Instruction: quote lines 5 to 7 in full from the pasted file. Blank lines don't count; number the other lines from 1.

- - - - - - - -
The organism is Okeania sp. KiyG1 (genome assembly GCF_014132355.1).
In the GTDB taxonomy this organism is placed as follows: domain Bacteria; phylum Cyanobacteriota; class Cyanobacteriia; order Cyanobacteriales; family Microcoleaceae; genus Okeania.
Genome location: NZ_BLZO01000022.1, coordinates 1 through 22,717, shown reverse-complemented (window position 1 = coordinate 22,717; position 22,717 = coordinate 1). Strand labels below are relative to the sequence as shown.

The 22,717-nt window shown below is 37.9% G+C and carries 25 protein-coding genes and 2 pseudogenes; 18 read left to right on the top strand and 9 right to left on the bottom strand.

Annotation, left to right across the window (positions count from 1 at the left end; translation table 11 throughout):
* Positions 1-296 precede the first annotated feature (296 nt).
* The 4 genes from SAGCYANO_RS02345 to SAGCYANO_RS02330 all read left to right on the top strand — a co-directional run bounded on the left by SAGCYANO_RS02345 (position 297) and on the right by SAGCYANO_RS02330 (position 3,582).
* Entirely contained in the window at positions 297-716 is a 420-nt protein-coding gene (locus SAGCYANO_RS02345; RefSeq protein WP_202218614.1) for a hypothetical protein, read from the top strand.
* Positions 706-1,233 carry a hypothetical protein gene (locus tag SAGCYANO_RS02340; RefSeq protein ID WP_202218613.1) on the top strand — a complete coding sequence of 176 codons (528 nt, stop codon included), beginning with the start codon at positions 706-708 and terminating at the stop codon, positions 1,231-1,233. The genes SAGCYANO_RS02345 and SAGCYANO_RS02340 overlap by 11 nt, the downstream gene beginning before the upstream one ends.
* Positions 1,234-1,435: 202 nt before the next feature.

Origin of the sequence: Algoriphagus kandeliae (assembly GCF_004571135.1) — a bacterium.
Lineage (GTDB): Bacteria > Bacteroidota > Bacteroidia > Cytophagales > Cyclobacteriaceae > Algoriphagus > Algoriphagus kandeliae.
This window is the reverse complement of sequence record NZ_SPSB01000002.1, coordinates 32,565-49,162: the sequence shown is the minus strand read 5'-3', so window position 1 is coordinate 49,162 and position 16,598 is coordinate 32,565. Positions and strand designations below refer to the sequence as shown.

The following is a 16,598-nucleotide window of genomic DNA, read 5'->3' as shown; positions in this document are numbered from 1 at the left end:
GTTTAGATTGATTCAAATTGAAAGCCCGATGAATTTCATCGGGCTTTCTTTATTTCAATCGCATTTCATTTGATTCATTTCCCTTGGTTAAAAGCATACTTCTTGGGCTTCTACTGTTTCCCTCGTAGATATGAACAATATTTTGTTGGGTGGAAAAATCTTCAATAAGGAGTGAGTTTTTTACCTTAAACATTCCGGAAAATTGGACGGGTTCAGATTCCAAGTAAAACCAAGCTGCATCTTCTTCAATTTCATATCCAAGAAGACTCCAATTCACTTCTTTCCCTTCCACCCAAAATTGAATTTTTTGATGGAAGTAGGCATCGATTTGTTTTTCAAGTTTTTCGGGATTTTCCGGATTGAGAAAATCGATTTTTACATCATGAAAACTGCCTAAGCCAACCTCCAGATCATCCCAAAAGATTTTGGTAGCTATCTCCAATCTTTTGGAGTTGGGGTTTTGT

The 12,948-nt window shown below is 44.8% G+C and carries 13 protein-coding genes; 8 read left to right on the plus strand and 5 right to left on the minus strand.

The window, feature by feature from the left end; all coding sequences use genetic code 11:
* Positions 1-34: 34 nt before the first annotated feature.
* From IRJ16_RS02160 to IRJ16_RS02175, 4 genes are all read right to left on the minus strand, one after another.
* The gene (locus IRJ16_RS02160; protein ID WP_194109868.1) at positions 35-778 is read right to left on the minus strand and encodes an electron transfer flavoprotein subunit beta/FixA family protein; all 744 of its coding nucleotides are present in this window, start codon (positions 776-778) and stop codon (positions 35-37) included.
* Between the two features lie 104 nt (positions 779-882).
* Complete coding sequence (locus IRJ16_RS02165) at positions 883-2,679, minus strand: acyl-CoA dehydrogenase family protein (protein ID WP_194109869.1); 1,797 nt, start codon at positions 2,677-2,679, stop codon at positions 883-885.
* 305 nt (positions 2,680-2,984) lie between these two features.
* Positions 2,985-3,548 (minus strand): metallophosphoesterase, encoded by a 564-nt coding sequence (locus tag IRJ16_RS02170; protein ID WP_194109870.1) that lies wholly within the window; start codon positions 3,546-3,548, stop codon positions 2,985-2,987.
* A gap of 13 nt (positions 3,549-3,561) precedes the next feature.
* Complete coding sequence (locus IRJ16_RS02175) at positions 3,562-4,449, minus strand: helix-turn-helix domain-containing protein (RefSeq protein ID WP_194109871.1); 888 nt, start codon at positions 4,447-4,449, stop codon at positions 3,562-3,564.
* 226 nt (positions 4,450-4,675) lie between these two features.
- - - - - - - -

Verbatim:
Annotation, left to right across the window (positions count from 1 at the left end; translation table 11 throughout):
* Positions 1-296 precede the first annotated feature (296 nt).
* The 4 genes from SAGCYANO_RS02345 to SAGCYANO_RS02330 all read left to right on the top strand — a co-directional run bounded on the left by SAGCYANO_RS02345 (position 297) and on the right by SAGCYANO_RS02330 (position 3,582).